Digital currencies, especially Bitcoin, have been a hot topic in many fields, but there is still a lot of confusion on what exactly their purpose is, since they are not physical or tangible and have no underlying assets to give them value. Working in both the blockchain technology and environmental spaces, I decided to explore the topic of digital currencies and their effects on our planet. From an environmental perspective, it is important to focus on how these currencies are created and stored. In this sense, a bitcoin can be seen as just a digital representation of the computer power needed to make a single coin, which is referred to as its “proof-of-work”.
The main environmental concern is that this process requires an incredible amount of computer power, since the creation of new Bitcoin is essentially a race between computers to solve a special equation or puzzle by entering a correct sequence of numbers, which creates a new block or coin as a reward. In 2021 BBC reported that Bitcoin, the most well-known cryptocurrency network, uses 121 Terawatt-hours of electricity each year, more than the whole country of Argentina. In addition, as the price of Bitcoin increases, the puzzle becomes harder to solve, leading to even more computing power needed for the exact same amount of transactions as the “mining” process becomes less efficient and also outdated.
Another environmental effect of crypto is it’s connection to fossil fuels. In a report by CNBC, bitcoin mining creates around 35.95 million tons of carbon dioxide emissions each year, which is about the same amount as the carbon emissions from the entire country of New Zealand. (Investopedia) This relationship between digital currencies and fossil fuels is obviously something that is concerning for anyone who is supporting these currencies.
There are also non-fungible tokens (also called NFT), which are unique digital assets, usually digital versions of popular artwork and media, that give ownership of the digital version of that asset to whoever purchases the token. Similar to bitcoin, NFT’s also have negative environmental effects, the most notable example being “Space Cat,” an NFT that’s basically a GIF of a cat in a rocket heading to the Moon. Space Cat’s carbon footprint is equivalent to an EU resident’s electricity usage for two months, according to the Verge.
There is obviously still a lot of work that needs to be done before digital currencies and NFT’s become environmentally friendly. One option to make cryptocurrencies more environmentally friendly is to look into alternative processes of rewarding them to people instead of the traditional “proof of work” process mentioned earlier. The most popular other option is something called proof of sake, which involves less energy consumption since it eliminates the need to spend energy on duplicate processes (for example a computer attempting to solve the exact same puzzle). It is also important to note that there are many other cryptocurrencies that use natural energy, such as Solar Coin, and volcano energy in El Salvador.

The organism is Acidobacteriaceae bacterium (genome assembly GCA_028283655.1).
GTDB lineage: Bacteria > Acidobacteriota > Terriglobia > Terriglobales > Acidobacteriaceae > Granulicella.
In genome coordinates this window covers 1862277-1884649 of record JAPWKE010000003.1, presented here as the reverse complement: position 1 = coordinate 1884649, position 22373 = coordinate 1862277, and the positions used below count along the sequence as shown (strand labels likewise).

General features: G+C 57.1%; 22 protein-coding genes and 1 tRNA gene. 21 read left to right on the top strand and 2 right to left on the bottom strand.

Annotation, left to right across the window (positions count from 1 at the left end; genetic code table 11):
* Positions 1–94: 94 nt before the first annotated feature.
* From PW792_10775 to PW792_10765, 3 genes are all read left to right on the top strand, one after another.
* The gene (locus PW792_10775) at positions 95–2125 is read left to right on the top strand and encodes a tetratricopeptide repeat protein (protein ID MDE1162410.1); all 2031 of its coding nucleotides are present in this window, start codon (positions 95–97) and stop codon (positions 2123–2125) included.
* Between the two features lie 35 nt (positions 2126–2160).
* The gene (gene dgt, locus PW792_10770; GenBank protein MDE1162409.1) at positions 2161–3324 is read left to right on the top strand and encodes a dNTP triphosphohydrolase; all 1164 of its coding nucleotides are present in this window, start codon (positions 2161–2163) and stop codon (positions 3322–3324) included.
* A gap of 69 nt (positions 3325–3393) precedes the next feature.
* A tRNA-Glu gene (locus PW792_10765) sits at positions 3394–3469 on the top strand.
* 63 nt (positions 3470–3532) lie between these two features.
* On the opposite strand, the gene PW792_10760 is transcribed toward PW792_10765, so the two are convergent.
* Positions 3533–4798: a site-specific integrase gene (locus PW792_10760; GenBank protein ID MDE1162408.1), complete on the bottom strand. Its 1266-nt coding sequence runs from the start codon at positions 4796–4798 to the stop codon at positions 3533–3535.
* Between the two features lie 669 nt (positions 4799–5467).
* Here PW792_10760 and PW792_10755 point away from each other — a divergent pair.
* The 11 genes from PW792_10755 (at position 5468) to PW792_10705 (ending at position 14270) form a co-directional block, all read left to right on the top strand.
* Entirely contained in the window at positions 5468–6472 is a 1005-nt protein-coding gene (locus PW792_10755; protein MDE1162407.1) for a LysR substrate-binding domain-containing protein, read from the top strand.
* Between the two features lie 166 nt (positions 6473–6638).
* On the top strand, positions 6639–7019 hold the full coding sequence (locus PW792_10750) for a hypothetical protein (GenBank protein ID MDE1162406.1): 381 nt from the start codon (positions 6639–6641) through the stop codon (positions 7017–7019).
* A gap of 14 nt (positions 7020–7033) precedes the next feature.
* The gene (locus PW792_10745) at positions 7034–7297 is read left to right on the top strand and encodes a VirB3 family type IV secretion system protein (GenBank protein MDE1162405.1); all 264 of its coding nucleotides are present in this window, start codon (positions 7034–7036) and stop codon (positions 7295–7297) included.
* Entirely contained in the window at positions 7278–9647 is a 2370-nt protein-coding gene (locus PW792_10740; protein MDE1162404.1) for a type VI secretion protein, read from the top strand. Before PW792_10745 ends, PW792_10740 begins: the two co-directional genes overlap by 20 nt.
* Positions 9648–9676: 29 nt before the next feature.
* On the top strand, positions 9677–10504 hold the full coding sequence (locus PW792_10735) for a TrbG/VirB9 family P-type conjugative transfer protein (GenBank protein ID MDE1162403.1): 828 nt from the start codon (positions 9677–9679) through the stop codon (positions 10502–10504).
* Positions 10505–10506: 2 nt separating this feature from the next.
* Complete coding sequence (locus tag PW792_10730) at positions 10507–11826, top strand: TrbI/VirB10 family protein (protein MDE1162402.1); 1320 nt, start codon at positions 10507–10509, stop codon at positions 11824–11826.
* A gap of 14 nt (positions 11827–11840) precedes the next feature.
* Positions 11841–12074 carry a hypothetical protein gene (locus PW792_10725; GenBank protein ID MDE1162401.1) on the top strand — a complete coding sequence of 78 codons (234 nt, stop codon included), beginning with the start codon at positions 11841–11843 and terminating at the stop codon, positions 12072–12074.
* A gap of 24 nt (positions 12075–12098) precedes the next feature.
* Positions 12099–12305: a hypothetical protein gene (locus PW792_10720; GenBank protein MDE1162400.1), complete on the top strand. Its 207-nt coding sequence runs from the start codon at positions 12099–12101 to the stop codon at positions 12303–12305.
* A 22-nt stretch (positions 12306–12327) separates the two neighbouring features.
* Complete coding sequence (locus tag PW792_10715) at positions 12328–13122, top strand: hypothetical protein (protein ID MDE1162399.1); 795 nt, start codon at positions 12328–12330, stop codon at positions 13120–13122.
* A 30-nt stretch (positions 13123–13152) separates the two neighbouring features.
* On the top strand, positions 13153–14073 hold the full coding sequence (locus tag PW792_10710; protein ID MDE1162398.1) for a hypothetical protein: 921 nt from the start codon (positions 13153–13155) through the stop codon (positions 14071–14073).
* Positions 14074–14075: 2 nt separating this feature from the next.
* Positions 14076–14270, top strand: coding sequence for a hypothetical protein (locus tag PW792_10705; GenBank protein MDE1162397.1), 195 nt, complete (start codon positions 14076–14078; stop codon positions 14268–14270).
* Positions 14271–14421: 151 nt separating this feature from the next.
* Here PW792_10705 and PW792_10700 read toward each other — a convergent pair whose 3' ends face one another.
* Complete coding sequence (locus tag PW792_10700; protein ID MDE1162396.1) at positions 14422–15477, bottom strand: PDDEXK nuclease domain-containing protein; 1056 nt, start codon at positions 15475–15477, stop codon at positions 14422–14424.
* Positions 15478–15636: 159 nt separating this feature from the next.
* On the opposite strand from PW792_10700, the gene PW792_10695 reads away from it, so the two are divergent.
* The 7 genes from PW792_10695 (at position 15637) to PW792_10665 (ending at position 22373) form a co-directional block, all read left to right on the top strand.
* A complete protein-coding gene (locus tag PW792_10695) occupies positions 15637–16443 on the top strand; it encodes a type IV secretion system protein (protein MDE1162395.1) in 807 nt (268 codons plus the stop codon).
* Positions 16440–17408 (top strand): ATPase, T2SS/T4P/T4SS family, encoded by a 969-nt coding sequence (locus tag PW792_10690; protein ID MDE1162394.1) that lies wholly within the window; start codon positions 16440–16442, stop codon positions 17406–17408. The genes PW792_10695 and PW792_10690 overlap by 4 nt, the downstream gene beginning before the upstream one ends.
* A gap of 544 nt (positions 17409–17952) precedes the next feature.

Whether you are supporting cryptocurrencies or not, it is unarguable that they have a large impact on our environment. If we do not consider the environmental effects of these cryptocurrencies and attempt to regulate them in order to reduce the potential harm from these effects such as carbon emissions, then new currencies that will be created are not going to consider their sources of energy or anything else related to helping prevent issues such as climate change in their design.
Sources and Suggested Reading
Browne, Ryan. “Bitcoin's Wild Ride Renews Worries about Its Massive Carbon Footprint.” CNBC, CNBC, 9 Feb. 2021, www.cnbc.com/2021/02/05/bitcoin-btc-surge-renews-worries-about-its-massive-carbon-footprint.html.
Calma, Justine. “The Climate Controversy Swirling around NFTs.” The Verge, The Verge, 15 Mar. 2021, 9:51am EDT, www.theverge.com/2021/3/15/22328203/nft-cryptoart-ethereum-blockchain-climate-change.
Criddle, Cristina. “Bitcoin Consumes 'More Electricity than Argentina'.” BBC News, BBC, 10 Feb. 2021, www.bbc.com/news/technology-56012952.
Hernandez, Joe. “El Salvador Plans To Use Electricity Generated From Volcanoes To Mine Bitcoin.” NPR, NPR, 11 June 2021, www.npr.org/2021/06/11/1005231250/el-salvador-plans-to-use-electricity-generated-from-volcanoes-to-mine-bitcoin.
Howson, Peter. “Bitcoin Isn't Getting Greener: Four Environmental Myths about Cryptocurrency Debunked.” The Conversation, 17 Feb. 2021, theconversation.com/bitcoin-isnt-getting-greener-four-environmental-myths-about-cryptocurrency-debunked-155329.
Reiff, Nathan. “What's the Environmental Impact of Cryptocurrency?” Investopedia, Investopedia, 19 May 2021, www.investopedia.com/tech/whats-environmental-impact-cryptocurrency/.
“What Is ‘Proof of Work’ or ‘Proof of Stake’?” Coinbase, Coinbase, www.coinbase.com/learn/crypto-basics/what-is-proof-of-work-or-proof-of-stake?utm_source=google_search_nb&utm_medium=cpc&utm_campaign=9943088770&utm_content=127915792732&utm_term=&utm_creative=523247202125&cb_device=c&cb_placement=&cb_country=us&cb_city=open&cb_language=en_us&gclid=Cj0KCQjw2tCGBhCLARIsABJGmZ7tbQClx3s-hdNSpaNtuLct1ziA69lAt0pFOuyBNR4oScJgzgdk-94aAkHXEALw_wcB.